Thanks for all the comments, I'm sorry I was not able to respond sooner, but I'm very busy now days.
JohnH stated: The only people I could see possibly bemoaning it would be some of the bigger egos on the Ed Staff. But really, who's going to tell the Mahre Bros. that they are full of it?
When PSIA officials censored the Mahre's ideas they must have been trying to protect the organizations ideas rather than providing a free exchange of ideas. There was something very different that challenged PSIA thinking.
Tog - I think copies are becoming collector items. You might try sending an email to email@example.com
and request a copy.
I can't help you out much with the boot fitting question. Warren Witherell has said that Phil's natural alignment is perfect, and I do know that he was not one for using new boots.
Roto- The decision to offer the video to ski schools was made early on, it was mostly an attempt to make the Mahre's and Nelson Carmichael's aproaches more widely available.
Bob- The lime green suit was an only choice. Spyder sent a large box of clothes for the shoot, but all the pants that would fit the Mahre's were solid black which would not work well on the video.
Most of these issues would best be addressed by Mike Seiler, but I was there for most of the discussions, so I'll give you my take.
PSIA ideas were well represented with a variety of materials including a paper Mike Porter presented at the national academy about about slalom technique. Mike Seiler discussed the PSIA view with Phil and he was clear; that was not what was happening.
As far as rotary movements in slalom turns are concerned, Phil doesn't say that there isn't a lot of rotary movement at the start of a turn, but rather it is not an active steering movement that the skier is making. When Phil says be patient and let the ski get the direction, that doesn't mean add an active steering force. The Mahres are guilty of not being very exact when they talk about their turns, because they do sometimes say steer or turn when they don't mean it in an active sense.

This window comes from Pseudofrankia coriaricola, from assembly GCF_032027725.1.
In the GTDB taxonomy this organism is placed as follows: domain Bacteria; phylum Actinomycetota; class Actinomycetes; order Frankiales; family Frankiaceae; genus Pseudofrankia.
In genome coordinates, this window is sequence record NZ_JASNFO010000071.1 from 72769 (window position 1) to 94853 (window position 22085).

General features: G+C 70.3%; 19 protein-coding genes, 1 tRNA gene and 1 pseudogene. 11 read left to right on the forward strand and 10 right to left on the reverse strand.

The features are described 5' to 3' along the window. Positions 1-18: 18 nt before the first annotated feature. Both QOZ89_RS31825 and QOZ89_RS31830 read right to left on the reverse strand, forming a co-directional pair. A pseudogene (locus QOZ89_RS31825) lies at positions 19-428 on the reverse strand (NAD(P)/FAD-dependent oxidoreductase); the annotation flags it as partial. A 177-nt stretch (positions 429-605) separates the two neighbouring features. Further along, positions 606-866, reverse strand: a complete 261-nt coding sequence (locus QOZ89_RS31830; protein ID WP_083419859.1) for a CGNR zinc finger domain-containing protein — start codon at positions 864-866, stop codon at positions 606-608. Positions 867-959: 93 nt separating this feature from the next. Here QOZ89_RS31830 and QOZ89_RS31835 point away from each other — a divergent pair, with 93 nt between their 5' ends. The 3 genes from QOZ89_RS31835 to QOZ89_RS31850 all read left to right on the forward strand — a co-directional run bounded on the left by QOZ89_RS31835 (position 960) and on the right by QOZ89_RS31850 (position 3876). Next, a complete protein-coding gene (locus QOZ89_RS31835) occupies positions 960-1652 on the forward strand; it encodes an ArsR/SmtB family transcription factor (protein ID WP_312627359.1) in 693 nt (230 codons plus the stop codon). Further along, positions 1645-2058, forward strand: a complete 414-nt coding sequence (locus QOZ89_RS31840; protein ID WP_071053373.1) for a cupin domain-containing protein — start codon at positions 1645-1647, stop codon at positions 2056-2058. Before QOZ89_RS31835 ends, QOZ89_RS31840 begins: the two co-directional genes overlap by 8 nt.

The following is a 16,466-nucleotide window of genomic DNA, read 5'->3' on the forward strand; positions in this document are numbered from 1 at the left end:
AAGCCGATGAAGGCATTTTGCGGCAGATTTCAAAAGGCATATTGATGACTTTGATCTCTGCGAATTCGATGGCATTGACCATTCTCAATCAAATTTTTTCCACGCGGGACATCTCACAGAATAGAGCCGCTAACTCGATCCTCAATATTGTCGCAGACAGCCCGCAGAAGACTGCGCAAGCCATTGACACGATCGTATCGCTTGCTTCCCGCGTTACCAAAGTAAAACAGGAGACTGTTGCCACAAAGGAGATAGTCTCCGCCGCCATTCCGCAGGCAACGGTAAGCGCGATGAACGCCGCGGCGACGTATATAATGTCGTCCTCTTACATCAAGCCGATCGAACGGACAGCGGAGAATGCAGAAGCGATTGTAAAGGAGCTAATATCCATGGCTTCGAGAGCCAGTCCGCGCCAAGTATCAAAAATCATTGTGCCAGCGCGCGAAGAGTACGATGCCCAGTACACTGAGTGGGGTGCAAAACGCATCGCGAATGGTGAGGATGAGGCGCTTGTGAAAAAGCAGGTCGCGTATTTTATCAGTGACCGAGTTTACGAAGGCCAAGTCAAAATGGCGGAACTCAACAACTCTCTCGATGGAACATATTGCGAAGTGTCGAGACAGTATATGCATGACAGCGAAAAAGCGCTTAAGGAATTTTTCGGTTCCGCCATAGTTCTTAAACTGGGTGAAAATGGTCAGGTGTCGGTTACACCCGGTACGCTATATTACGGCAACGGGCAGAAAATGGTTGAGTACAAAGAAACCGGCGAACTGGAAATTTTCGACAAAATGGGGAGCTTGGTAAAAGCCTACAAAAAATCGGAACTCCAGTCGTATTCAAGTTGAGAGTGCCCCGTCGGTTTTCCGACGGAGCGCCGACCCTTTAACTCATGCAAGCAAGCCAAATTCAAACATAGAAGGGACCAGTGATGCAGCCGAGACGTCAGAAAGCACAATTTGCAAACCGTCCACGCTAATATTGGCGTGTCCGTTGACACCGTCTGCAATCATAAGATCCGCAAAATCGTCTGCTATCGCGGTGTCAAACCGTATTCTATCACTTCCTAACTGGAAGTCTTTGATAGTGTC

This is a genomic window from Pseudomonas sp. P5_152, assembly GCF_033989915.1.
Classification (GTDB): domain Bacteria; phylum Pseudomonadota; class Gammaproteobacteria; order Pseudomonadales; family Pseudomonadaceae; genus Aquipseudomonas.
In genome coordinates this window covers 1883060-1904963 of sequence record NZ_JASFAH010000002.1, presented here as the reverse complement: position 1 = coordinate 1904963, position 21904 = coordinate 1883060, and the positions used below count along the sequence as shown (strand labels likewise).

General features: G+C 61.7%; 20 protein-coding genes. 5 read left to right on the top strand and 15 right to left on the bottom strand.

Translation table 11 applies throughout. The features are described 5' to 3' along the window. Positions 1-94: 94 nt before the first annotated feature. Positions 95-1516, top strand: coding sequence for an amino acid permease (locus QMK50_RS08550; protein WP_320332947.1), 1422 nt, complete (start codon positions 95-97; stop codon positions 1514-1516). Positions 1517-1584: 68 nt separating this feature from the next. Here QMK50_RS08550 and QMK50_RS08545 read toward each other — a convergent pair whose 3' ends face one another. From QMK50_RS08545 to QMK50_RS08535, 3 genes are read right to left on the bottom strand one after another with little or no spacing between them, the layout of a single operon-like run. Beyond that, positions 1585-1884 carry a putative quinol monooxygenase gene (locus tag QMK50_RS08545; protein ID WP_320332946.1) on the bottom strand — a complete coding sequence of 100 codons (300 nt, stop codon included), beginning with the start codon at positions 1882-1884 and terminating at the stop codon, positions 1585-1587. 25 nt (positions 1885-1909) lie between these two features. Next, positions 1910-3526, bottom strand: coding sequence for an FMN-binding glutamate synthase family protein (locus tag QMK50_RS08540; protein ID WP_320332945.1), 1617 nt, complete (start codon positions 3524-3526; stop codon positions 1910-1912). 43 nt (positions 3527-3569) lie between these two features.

In GS turns things are more drawn out, but no active steering movement is necessary. Bob, you asked what turns the skis, things naturally move in a straight line, so as soon as you stop edging the skis, inertia will take the skis in the direction of the new turn. Add to that some wound up muscle tention and gravity, and no active steering movements are needed. Sometimes the forces were so high when Phil was in the course that they would throw his body inside the new turn, and with his very early weight transfer, even his straight skis would start carving very early in a turn.
For wedge turns the distinction was made between steering with the skis relatively flat and transfering weight with the skis more on edge. Using just a weight transfer in a wedge helps to develop that patience at the start of a turn.
There was already talk of the effects of shaped skis as we were working on the video, but the Mahre's approach on traditional skis didn't emphasize steering, so it worked well with shaped skis. People did get obsessed with carving right at the start of a turn with shaped skis, and the video didn't touch on that option. But that was viewed as an option not the "new" or "modern" technique. It can be faster if the ski can hold all the way to the end of the turn and if the turn is started in the right place, but it can also require a lot more work than just floating in the first half of a turn. In any case Phil said racing is about tatics and that is still the bottom line today even though we can edge earlier more often.
Another unique aspect of the video was to use Nelson Carmichael to show that skiing is a specialized sport, in contrast to the old idea that a great skier is great at everything. They tried to show that even though there is no one "right way" to ski, there best ways to ski for different types of skiing. So instead of just saying here are all the skills or elements of skiing, they showed how to use them for some specific applications.